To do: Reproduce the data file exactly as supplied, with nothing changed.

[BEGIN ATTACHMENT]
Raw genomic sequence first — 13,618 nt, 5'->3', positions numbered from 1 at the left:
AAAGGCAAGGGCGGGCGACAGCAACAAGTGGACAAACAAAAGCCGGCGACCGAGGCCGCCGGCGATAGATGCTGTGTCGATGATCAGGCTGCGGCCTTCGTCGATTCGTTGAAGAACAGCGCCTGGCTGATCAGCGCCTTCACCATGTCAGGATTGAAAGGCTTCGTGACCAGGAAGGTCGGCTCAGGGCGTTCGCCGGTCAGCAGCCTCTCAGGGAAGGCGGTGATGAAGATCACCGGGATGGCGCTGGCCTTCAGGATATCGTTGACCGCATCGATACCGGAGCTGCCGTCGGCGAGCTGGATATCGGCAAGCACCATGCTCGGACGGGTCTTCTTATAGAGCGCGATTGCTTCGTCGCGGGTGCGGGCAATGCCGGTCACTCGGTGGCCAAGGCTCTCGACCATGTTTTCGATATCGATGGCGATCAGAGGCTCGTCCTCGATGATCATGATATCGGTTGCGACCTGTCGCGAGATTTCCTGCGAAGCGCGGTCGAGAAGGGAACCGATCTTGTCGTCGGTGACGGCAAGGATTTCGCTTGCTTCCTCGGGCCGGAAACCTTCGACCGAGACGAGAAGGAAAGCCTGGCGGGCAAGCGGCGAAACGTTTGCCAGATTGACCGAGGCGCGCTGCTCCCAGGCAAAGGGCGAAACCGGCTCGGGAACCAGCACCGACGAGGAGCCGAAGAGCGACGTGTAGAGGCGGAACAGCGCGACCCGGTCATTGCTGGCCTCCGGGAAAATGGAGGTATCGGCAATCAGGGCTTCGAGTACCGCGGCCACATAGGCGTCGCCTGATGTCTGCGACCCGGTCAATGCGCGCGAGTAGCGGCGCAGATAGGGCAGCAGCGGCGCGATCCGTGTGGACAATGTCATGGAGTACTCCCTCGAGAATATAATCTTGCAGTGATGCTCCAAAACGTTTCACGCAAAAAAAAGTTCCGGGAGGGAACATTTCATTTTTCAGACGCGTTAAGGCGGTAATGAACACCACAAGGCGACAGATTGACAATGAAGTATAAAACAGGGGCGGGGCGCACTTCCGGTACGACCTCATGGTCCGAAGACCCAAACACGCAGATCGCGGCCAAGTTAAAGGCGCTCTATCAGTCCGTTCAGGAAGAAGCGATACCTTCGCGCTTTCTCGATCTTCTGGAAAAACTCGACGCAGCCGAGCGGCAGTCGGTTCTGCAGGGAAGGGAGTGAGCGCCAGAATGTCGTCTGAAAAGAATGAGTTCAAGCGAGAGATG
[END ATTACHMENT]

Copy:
Raw genomic sequence first — 13,618 nt, 5'->3', positions numbered from 1 at the left:
AAAGGCAAGGGCGGGCGACAGCAACAAGTGGACAAACAAAAGCCGGCGACCGAGGCCGCCGGCGATAGATGCTGTGTCGATGATCAGGCTGCGGCCTTCGTCGATTCGTTGAAGAACAGCGCCTGGCTGATCAGCGCCTTCACCATGTCAGGATTGAAAGGCTTCGTGACCAGGAAGGTCGGCTCAGGGCGTTCGCCGGTCAGCAGCCTCTCAGGGAAGGCGGTGATGAAGATCACCGGGATGGCGCTGGCCTTCAGGATATCGTTGACCGCATCGATACCGGAGCTGCCGTCGGCGAGCTGGATATCGGCAAGCACCATGCTCGGACGGGTCTTCTTATAGAGCGCGATTGCTTCGTCGCGGGTGCGGGCAATGCCGGTCACTCGGTGGCCAAGGCTCTCGACCATGTTTTCGATATCGATGGCGATCAGAGGCTCGTCCTCGATGATCATGATATCGGTTGCGACCTGTCGCGAGATTTCCTGCGAAGCGCGGTCGAGAAGGGAACCGATCTTGTCGTCGGTGACGGCAAGGATTTCGCTTGCTTCCTCGGGCCGGAAACCTTCGACCGAGACGAGAAGGAAAGCCTGGCGGGCAAGCGGCGAAACGTTTGCCAGATTGACCGAGGCGCGCTGCTCCCAGGCAAAGGGCGAAACCGGCTCGGGAACCAGCACCGACGAGGAGCCGAAGAGCGACGTGTAGAGGCGGAACAGCGCGACCCGGTCATTGCTGGCCTCCGGGAAAATGGAGGTATCGGCAATCAGGGCTTCGAGTACCGCGGCCACATAGGCGTCGCCTGATGTCTGCGACCCGGTCAATGCGCGCGAGTAGCGGCGCAGATAGGGCAGCAGCGGCGCGATCCGTGTGGACAATGTCATGGAGTACTCCCTCGAGAATATAATCTTGCAGTGATGCTCCAAAACGTTTCACGCAAAAAAAAGTTCCGGGAGGGAACATTTCATTTTTCAGACGCGTTAAGGCGGTAATGAACACCACAAGGCGACAGATTGACAATGAAGTATAAAACAGGGGCGGGGCGCACTTCCGGTACGACCTCATGGTCCGAAGACCCAAACACGCAGATCGCGGCCAAGTTAAAGGCGCTCTATCAGTCCGTTCAGGAAGAAGCGATACCTTCGCGCTTTCTCGATCTTCTGGAAAAACTCGACGCAGCCGAGCGGCAGTCGGTTCTGCAGGGAAGGGAGTGAGCGCCAGAATGTCGTCTGAAAAGAATGAGTTCAAGCGAGAGATG